I don’t know about you, but I wouldn’t mind a break from the craziness in the US surrounding political, social, and ethnic debates. There’s so many people using the same terms, but meaning different things. There’s so many folks talking past each other. There’s elements that are trying to foment unrest on all fronts. In the midst of this, I’ve been thinking. As a Christian, how should I think about these things? What questions should I be asking as someone whose only true allegiance is to King Jesus? As a believer, are there principles that I can keep in mind as I engage with others in loving dialogue or counsel?

So, below is my attempt. You might call them theses – short positional statements that help me think clearly in crazy times. I hope they help you. Also, whether you want to comment or email, I’d love to hear your thoughts, concerns, questions!

  1. Any solution that pits one group against another must be rejected. The Gospel tears down the dividing wall.
  2. Any solution that affirms EVERYTHING about any group or rejects EVERYTHING about another group must be rejected. The Gospel affirms what is good in every culture and condemns/judges the evil that is in every culture.
  3. Any solution that does not include the Gospel as THE solution must be rejected. Holiness can’t be legislated, not even in the Old Testament. Yes, let’s have holy, righteous laws, but only the Gospel, and the new birth it brings, transforms people.
  4. Any solution that primarily targets behavior, instead of the heart, must be rejected. As Christians, if someone is kind and respectful but unconverted and bound for hell, how can we be OK with that?
    • Similarly, any solution that dictates what generosity looks like. We can all agree that some in the early church sold everything they had to share, but we don’t see all churches, everywhere in the NT doing that. So, yes, call for generosity. And then leave it God and the individual to decide what that looks like. To mandate or even legislate this, I believe, would be sin.
  5. Any solution that doesn’t have the Church as the central player must be rejected. The halls of congress don’t have the message that can change hearts.
  6. Any solution that sees the use or distribution of power as the answer must be rejected. The greatest shall be servant of all. The last shall be first. Jesus emptied himself, and we are told to imitate Him.
  7. Any position that calls for undivided attention OR fullest commitment other than Christ must be rejected. That’s called idolatry. Besides Christ’s invitation, any other can be ignored if needed and/or good.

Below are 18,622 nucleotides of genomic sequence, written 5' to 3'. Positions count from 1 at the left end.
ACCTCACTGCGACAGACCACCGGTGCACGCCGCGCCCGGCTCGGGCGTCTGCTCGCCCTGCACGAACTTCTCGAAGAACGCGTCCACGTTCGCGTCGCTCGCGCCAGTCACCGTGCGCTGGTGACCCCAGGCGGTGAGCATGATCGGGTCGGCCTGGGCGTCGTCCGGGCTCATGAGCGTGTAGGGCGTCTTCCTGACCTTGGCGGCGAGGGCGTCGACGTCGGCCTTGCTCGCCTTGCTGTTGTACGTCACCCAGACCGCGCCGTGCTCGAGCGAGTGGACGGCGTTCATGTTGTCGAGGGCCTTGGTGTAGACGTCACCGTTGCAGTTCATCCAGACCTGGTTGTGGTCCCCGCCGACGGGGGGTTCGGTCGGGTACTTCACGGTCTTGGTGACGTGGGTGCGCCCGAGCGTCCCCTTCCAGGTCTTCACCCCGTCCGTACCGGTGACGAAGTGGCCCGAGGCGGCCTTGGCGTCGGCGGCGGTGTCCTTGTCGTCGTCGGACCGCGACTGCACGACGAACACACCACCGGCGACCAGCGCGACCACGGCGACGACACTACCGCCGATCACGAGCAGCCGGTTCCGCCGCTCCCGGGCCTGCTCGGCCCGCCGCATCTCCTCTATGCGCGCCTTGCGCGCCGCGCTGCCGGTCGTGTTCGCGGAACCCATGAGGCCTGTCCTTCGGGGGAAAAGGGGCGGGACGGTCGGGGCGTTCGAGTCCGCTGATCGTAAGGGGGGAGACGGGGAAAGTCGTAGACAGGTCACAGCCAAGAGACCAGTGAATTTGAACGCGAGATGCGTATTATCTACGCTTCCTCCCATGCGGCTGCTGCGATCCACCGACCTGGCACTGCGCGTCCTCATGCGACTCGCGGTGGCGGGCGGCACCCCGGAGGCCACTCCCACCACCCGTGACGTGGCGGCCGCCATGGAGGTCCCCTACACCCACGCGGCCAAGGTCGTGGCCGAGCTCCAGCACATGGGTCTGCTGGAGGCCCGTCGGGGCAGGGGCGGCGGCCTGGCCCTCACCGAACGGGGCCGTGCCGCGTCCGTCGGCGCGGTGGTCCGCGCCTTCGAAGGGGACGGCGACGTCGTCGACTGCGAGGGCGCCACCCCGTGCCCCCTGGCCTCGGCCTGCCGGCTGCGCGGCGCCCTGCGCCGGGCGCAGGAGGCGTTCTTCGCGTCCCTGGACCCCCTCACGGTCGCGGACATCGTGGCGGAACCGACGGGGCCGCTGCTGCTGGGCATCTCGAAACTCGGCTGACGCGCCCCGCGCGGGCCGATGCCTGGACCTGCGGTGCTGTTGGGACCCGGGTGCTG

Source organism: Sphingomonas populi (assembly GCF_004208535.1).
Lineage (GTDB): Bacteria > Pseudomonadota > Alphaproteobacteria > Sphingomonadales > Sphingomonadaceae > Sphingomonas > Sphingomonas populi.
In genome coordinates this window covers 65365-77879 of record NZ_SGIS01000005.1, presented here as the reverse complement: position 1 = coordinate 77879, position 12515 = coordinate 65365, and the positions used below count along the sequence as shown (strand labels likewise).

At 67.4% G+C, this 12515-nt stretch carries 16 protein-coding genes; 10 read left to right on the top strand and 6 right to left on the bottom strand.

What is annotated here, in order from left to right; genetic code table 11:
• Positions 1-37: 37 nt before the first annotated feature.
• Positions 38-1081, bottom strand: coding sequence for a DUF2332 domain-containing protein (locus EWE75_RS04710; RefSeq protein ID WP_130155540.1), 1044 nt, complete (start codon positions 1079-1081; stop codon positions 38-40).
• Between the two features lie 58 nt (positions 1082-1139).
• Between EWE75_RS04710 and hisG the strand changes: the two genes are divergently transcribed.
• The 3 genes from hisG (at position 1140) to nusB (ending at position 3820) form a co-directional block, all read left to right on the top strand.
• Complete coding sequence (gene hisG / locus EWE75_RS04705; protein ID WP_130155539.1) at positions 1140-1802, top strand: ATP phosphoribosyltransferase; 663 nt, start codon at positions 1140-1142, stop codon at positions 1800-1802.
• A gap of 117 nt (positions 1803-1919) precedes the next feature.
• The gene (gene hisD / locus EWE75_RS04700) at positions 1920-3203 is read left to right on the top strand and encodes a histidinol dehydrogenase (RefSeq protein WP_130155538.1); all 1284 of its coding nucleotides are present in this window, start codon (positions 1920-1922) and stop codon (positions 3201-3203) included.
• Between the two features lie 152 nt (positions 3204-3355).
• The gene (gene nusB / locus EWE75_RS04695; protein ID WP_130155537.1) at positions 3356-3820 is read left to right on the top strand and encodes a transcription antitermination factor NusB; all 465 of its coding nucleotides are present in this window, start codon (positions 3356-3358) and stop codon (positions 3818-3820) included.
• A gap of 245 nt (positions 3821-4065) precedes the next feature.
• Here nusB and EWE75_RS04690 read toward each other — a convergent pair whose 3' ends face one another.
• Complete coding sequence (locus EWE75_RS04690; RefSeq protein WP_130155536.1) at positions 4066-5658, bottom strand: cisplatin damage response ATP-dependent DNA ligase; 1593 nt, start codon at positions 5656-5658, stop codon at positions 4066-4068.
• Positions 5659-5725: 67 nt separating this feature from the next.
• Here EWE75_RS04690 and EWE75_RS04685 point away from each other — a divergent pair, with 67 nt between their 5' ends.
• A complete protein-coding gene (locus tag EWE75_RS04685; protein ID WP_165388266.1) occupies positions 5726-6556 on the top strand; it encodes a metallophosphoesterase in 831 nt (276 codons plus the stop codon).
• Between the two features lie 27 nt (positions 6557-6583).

8. Any position that requires “adherence or anathema” (support/believe/affirm/vote this or you’re not really a Christian) must be rejected (unless we’re talking about the actual Gospel). Those whom God foreknew, He justifies, sanctifies, and glorifies. He determines your salvation from start to finish…no one else has a say, and your advocacy for any policy or position doesn’t top-off what is lacking in the blood of Jesus.
  9. Similarly, any position that equates your commitment to it AS your commitment to Christ must be rejected. That is called syncretism – when the faith is polluted with elements form the world and actually becomes a false religion. When you add race or politics or anything else to the Gospel, you create a false gospel.

Lessons from the Global Church in this American Moment

This could easily turn into a book length post, or a series, but for now I want to keep it short and offer up some thoughts to help answer this question. I believe the global church has much to offer us as we walk through this divisive and contentious days. Here are 6.

  1. Holiness for revival in the midst of ungodliness – perhaps you look around and wonder how long the Lord will wait to judge the U.S. for our sins. Brothers and sisters living in Muslim, Hindu, and Buddhist contexts understand that feeling. They cry out with us, “how long, Oh Lord,” and “will not the Lord of all the earth do right?!” One brother from Southeast Asia said to me, “Justin, Americans think that if person X or person Y is elected president, that God will judge your nation. What you don’t realize is that when these are the sort of people you have to choose between, that God has already judged your nation.” Let us grieve and lament before the Lord. The global church can teach us how.